Gap Shares Down 15 Percent After Missing Earnings Estimates

Shares of Gap Inc are plummeting this week on the heels of the apparel company reporting quarterly earnings and sales fell short of Wall Street estimates, which resulted in the retailer slashing full-year profit outlook. The report indicates that Gap sales were down more than 15 percent in premarket trading, Friday morning, with Thursday’s closing price hitting a new low of $20.60.  

The last time the Gap’s outlook had fallen anywhere near this range was June 2016. 

Gap CEO Art Peck assures that he is “not at all satisfied” with the latest results, adding that this the previous quarter was “extremely challenging.”  Still, he insiss “We are committed to improving our execution and performance this year.”

He goes on to argue that this was among the coldest and wettest winters in recent memory, which often contributes to poor results. This, he says, definitely influenced more shoppers to stay home this year.

In addition, though, the San Francisco-based retailer is really struggling to evolve their product line according to what people are more likely to buy these days. This is arguably far more difficult today than ever before. With high-end fast fashion retailers like Zara—with their lean supply chain—cranking out new designs and products week after week, the Gap is starting to show their age a bit.  Of course, many retailers are moving online—and with online style clubs growing in popularity—any aging retailer is going to struggle.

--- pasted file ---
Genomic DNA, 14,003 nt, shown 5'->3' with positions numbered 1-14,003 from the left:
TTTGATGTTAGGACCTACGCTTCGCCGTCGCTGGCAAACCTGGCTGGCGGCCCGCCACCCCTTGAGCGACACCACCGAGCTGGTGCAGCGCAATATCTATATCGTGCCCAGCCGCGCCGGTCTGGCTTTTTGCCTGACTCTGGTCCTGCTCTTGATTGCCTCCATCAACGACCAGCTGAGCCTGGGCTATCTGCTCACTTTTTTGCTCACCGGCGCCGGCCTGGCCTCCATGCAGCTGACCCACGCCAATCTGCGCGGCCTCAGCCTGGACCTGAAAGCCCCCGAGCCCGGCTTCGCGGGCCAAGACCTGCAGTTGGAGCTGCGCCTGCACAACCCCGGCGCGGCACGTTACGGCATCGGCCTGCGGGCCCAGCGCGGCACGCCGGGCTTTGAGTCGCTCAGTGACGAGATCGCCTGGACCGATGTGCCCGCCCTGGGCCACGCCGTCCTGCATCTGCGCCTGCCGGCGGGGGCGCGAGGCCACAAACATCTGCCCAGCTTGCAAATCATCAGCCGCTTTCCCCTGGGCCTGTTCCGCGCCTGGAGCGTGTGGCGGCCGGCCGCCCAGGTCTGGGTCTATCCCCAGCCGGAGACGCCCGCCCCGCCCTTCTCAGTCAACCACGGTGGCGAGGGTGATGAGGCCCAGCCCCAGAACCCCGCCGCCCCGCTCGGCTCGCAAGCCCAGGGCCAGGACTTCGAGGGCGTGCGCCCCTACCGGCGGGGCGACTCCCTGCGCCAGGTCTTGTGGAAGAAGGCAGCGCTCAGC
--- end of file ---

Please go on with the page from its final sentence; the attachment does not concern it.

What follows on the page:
Taking a closer look at the actual numbers it is quite easy to see how they are struggling.  For example, The Gap’s adjusted earnings per share was 24 cents, compared against the 32 cents EPS analysts had expected.  Similarly, analysts had expected $3.77 billion in revenue, but the quarterly revenue was only $3.71 billion.  Finally, same-store sales dropped more than expected:  4 percent versus the expected 1.1 percent. 

In the last quarter, The Gap earned $227 million, which is about 60 cents per share.  This is still about forty percent higher than the $164 million—and 42 cents per share—the company did one year prior.  Sales, however, fell from $3.78 billion last year, to $3.71 billion.  Analysts had estimated $3.77 billion.